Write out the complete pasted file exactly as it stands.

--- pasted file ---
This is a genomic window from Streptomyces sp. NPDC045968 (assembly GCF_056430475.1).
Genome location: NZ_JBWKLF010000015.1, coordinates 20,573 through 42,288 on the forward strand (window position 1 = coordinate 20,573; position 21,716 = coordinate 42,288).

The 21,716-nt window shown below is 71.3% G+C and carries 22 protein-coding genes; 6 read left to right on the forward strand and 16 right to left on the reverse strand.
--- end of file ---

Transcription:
This is a genomic window from Streptomyces sp. NPDC045968 (assembly GCF_056430475.1).
Genome location: NZ_JBWKLF010000015.1, coordinates 20,573 through 42,288 on the forward strand (window position 1 = coordinate 20,573; position 21,716 = coordinate 42,288).

The 21,716-nt window shown below is 71.3% G+C and carries 22 protein-coding genes; 6 read left to right on the forward strand and 16 right to left on the reverse strand.